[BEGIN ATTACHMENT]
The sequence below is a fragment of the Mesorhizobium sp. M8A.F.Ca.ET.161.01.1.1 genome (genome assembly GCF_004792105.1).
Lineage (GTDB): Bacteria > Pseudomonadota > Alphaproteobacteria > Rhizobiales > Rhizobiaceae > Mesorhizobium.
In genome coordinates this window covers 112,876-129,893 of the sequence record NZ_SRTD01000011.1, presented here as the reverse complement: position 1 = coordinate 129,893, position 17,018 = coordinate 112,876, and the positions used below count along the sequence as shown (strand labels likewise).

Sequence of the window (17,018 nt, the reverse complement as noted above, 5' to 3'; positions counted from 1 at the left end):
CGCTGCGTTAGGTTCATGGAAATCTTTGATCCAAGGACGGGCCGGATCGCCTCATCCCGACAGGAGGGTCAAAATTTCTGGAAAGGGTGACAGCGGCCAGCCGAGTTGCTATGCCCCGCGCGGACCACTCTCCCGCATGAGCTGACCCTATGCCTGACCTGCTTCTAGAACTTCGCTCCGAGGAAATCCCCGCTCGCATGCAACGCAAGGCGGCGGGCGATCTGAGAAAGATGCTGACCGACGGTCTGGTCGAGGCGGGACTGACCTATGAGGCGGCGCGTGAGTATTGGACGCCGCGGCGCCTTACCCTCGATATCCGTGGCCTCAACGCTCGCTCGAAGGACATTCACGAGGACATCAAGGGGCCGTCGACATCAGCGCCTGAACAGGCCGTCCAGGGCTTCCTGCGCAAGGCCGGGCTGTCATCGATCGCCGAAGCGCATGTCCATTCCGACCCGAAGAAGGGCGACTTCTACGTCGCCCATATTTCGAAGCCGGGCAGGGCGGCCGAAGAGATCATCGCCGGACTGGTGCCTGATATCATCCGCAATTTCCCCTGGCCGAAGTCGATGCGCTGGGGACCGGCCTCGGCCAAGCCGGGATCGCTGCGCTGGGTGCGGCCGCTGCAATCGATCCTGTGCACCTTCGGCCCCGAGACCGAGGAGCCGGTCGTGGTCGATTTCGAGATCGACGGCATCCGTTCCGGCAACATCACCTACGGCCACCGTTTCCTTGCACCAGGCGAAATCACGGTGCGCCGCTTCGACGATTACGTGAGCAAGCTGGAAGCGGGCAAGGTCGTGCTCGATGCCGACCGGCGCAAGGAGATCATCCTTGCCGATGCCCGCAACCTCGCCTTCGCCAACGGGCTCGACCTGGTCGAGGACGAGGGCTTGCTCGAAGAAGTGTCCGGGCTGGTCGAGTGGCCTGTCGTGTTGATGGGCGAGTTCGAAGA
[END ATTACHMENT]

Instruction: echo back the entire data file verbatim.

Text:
The sequence below is a fragment of the Mesorhizobium sp. M8A.F.Ca.ET.161.01.1.1 genome (genome assembly GCF_004792105.1).
Lineage (GTDB): Bacteria > Pseudomonadota > Alphaproteobacteria > Rhizobiales > Rhizobiaceae > Mesorhizobium.
In genome coordinates this window covers 112,876-129,893 of the sequence record NZ_SRTD01000011.1, presented here as the reverse complement: position 1 = coordinate 129,893, position 17,018 = coordinate 112,876, and the positions used below count along the sequence as shown (strand labels likewise).

Sequence of the window (17,018 nt, the reverse complement as noted above, 5' to 3'; positions counted from 1 at the left end):
CGCTGCGTTAGGTTCATGGAAATCTTTGATCCAAGGACGGGCCGGATCGCCTCATCCCGACAGGAGGGTCAAAATTTCTGGAAAGGGTGACAGCGGCCAGCCGAGTTGCTATGCCCCGCGCGGACCACTCTCCCGCATGAGCTGACCCTATGCCTGACCTGCTTCTAGAACTTCGCTCCGAGGAAATCCCCGCTCGCATGCAACGCAAGGCGGCGGGCGATCTGAGAAAGATGCTGACCGACGGTCTGGTCGAGGCGGGACTGACCTATGAGGCGGCGCGTGAGTATTGGACGCCGCGGCGCCTTACCCTCGATATCCGTGGCCTCAACGCTCGCTCGAAGGACATTCACGAGGACATCAAGGGGCCGTCGACATCAGCGCCTGAACAGGCCGTCCAGGGCTTCCTGCGCAAGGCCGGGCTGTCATCGATCGCCGAAGCGCATGTCCATTCCGACCCGAAGAAGGGCGACTTCTACGTCGCCCATATTTCGAAGCCGGGCAGGGCGGCCGAAGAGATCATCGCCGGACTGGTGCCTGATATCATCCGCAATTTCCCCTGGCCGAAGTCGATGCGCTGGGGACCGGCCTCGGCCAAGCCGGGATCGCTGCGCTGGGTGCGGCCGCTGCAATCGATCCTGTGCACCTTCGGCCCCGAGACCGAGGAGCCGGTCGTGGTCGATTTCGAGATCGACGGCATCCGTTCCGGCAACATCACCTACGGCCACCGTTTCCTTGCACCAGGCGAAATCACGGTGCGCCGCTTCGACGATTACGTGAGCAAGCTGGAAGCGGGCAAGGTCGTGCTCGATGCCGACCGGCGCAAGGAGATCATCCTTGCCGATGCCCGCAACCTCGCCTTCGCCAACGGGCTCGACCTGGTCGAGGACGAGGGCTTGCTCGAAGAAGTGTCCGGGCTGGTCGAGTGGCCTGTCGTGTTGATGGGCGAGTTCGAAGA